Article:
Archive for the ‘CSA News 2008’ Category

CSA Newsletter: Volume 4, Issue 24

Flying Tomato Farms News

A newsletter for members of Flying Tomato Farms C.S.A.

Vol. 4, Issue 24


I’ve taken down some of the trellising, and Harry has been changing around the electric fencing wires to protect his grapes through the winter. There has been a young deer in the garden nibbling on the tops of the grapes and leeks.

I’ve heard we could have the first few flakes of snow this week! Can’t believe how fast the season has gone.

Thank you so much for your patronage this season! The members are the core of a CSA, and I appreciate your welcoming my produce into your homes each week.


Is a beauty of the fall harvest: sweet peppers, kale, apples, butternut squash, leeks, and daikon radish.

All of the peppers you’re getting this week are from the final harvest before I pulled the plants. They’re either red-ripe or getting there.

The kale is from the wild garden kales patch, and is amazing in a light stir-fry with garlic and soy sauce. Or you could try it in a traditional Italian zuppa of potatoes, leeks, sausage, and kale. These kales are a little hardier in flavor than your run-of-the-mill curly kale from the grocery store. They should last about a week (maybe two) in your refrigerator crisper drawer. I’ve kept home-grown kale longer than that, but the flavor isn’t as good after long storage.

Both the apples are butternut squash were grown organically here in Vermillion by Dean Spader. While the apples aren’t perfect, their flavor is fabulous.

Try them in this super-easy apple cake recipe, that I always used to make when my ex-husband and I had people working on our teaching housing unit in Mission, on the Rosebud Reservation. I was home with Martin in the months after he was born, I knew those fix-it guys were always backed-up with work, so I’d make sure to have some kind of treat baking when they did come, so they’d want to come back when we had another problem! It’s originally from the Lutheran Ladies’ Desserts cookbook, but this is my version.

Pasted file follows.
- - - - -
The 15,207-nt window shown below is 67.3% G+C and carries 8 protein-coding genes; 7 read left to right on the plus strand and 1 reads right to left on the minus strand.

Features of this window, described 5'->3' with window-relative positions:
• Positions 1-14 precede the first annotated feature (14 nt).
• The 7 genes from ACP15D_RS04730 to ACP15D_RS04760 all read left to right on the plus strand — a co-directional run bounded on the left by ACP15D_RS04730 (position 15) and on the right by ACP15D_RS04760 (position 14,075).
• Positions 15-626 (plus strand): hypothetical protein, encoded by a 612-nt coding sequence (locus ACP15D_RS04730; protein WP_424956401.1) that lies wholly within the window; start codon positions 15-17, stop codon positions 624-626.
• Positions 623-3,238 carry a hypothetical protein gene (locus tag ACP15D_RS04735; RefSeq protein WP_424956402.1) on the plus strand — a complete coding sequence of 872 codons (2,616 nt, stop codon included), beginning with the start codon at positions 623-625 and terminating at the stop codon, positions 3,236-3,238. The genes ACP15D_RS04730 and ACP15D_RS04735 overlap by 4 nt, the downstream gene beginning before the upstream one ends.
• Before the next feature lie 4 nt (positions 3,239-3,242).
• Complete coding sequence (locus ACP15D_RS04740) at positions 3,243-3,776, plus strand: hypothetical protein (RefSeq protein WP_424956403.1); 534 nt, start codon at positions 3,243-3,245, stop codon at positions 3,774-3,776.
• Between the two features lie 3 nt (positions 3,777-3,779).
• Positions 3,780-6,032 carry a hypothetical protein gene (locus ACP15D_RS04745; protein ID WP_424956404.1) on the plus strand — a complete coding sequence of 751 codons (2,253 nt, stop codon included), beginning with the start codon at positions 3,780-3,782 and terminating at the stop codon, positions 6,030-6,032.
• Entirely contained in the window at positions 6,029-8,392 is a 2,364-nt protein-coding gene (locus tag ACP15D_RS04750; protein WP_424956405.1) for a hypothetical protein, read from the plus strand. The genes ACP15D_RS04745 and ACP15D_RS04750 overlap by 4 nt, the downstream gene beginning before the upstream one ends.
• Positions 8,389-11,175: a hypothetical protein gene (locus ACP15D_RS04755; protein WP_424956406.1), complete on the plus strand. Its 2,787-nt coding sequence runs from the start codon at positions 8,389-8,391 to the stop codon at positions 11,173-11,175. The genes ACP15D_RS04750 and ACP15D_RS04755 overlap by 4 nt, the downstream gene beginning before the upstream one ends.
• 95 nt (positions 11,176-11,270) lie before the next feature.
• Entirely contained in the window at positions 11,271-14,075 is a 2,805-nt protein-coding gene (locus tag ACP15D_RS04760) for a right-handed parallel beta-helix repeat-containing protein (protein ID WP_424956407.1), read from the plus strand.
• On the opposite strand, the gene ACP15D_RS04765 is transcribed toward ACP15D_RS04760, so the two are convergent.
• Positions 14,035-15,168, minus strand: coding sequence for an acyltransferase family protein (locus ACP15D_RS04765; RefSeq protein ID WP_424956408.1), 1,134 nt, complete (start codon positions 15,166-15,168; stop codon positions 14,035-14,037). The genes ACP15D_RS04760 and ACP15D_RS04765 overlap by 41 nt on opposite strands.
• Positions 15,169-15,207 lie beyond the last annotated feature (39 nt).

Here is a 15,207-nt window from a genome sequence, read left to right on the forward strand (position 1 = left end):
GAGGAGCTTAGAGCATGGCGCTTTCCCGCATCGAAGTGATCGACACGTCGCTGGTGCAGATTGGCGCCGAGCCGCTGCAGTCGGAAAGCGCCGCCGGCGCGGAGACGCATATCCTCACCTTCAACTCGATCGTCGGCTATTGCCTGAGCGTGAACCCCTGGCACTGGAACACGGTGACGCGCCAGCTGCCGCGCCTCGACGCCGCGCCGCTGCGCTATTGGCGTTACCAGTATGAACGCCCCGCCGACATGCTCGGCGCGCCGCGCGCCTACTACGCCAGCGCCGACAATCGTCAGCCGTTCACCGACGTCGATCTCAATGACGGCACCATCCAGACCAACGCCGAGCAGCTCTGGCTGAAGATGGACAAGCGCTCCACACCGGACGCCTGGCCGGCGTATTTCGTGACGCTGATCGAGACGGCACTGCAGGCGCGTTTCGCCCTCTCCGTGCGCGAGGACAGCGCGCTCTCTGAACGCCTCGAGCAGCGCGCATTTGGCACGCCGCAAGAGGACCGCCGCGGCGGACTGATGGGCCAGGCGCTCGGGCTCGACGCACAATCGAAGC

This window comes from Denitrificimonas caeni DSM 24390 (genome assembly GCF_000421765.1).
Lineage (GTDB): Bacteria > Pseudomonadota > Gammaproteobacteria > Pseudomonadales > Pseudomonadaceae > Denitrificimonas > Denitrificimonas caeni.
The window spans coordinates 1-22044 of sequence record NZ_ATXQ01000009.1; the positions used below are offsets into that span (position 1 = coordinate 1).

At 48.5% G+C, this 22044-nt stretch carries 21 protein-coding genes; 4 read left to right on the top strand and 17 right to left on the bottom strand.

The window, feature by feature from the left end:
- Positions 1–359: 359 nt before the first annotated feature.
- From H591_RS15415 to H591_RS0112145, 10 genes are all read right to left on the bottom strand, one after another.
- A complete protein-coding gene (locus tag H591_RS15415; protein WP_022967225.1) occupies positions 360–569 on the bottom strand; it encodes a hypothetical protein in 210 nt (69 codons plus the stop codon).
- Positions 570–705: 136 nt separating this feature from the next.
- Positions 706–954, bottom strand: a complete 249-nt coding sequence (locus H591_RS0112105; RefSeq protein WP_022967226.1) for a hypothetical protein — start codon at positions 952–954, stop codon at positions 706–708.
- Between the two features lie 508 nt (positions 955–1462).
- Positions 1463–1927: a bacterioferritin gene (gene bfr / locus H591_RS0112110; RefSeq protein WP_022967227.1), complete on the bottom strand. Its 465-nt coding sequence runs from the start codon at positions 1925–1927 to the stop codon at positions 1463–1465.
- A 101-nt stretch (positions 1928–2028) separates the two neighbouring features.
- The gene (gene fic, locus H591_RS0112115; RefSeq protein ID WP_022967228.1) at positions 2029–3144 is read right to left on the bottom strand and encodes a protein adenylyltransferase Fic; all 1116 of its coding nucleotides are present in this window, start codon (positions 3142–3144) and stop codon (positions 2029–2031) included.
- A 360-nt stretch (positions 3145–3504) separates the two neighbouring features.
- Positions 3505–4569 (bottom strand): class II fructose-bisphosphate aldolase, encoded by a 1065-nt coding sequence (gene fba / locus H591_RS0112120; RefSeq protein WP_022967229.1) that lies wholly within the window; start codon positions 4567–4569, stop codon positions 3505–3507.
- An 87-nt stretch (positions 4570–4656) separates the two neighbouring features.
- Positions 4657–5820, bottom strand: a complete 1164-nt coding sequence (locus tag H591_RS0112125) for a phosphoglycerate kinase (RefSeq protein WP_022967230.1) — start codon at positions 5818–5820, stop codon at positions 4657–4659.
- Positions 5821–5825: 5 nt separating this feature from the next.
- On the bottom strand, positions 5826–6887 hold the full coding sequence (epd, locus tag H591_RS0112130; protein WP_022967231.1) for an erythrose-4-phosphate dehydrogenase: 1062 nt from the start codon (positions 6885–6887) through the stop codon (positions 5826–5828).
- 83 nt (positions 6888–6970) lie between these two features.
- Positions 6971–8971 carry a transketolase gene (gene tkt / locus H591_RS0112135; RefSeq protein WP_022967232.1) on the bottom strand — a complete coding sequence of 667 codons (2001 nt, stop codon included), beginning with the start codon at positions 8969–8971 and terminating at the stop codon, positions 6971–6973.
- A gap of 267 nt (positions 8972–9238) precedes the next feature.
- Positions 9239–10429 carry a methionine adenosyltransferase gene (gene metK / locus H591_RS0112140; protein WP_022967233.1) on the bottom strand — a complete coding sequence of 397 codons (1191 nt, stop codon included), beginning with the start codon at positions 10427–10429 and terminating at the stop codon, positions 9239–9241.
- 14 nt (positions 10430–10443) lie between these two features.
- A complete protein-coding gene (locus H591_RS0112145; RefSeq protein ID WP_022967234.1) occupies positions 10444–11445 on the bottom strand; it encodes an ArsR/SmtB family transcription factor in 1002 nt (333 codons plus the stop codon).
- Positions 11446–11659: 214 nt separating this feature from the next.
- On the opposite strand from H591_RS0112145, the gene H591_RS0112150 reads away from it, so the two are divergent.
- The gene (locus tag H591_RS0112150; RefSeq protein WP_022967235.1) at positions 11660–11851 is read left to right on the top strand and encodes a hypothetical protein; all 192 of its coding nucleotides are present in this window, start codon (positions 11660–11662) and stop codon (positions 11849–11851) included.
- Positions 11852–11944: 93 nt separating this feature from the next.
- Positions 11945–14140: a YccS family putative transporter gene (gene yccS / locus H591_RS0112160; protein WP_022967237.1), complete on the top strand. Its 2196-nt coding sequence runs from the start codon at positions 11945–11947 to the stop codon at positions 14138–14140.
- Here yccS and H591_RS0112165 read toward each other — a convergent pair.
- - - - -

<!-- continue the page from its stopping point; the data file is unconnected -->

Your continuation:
Montana Apple Cake

1/4c butter

½ c white sugar

½ c brown sugar

2 eggs, beaten

1 c flour

1 tsp baking soda

¼ tsp salt

1 tsp cinnamon

¼ tsp nutmeg

a little clove or allspice

½ c nuts (optional)

3 small or 2 med apples, diced

Cream butter and sugar, add eggs. Sift dry ingredients, add to sugar mixture. Add apples and nuts, put in a square baking pan (or high-sided pie pan). Bake at 350 degrees for 45 minutes. Serve plain, or with whipped cream or ice cream.

My mother always used to peel and cube winter squash and boil it before mashing it to serve for dinner. But I usually just cut the stem and blossom end off, then cut the squash in half lengthwise and scoop out the seeds. I set it in a roasting pan, sometimes with a little cider in the bottom of the pan, then roast, covered with tinfoil, at 350 degrees until the squash is tender. Then I can just scoop it out of its shell, and it’s less watery than if I had boiled it. Once it’s done this way, you can serve it directly, or use it in a soup, or freeze it for later use.

Here’s a recipe for daikon radish from the Angelic Organics Kitchen (those who brought you the film The Real Dirt on Farmer John).

Daikon in Plum Sauce

3 TB soy sauce

2 TB rice vinegar

1 tsp cornstarch

2 TB plum sauce

1 TB minced scallion

3 TB peanut oil

1 daikon (probably use both of yours as they’re on the small size) peeled, cut into matchstick-sized strips

2 TB water

Combine the soy sauce, vinegar, and cornstarch in a small bowl; stir until cornstarch dissolves. Stir in the plum sauce and scallions.

Heat the oil in a wok or large skillet over high heat. Swirl the oil around the wok so that it covers the cooking area, then add the daikon; cook, stirring constantly, for 30 seconds.

Add the water, cover. Cook until the daikon is tender, 1-2 minutes.

Add the soy sauce mixture and continue cooking, stirring vigorously, until the sauce has thickened, 2-3 minutes.

Mark your calendars for the Vermillion Area Farmers Market’s Harvest Soup Supper on November 1st from 5:30-7:30pm at the Extension Building on High Street! Interested in making a soup (with an emphasis on local ingredients)? Contact me! Soup-makers get into the event for free.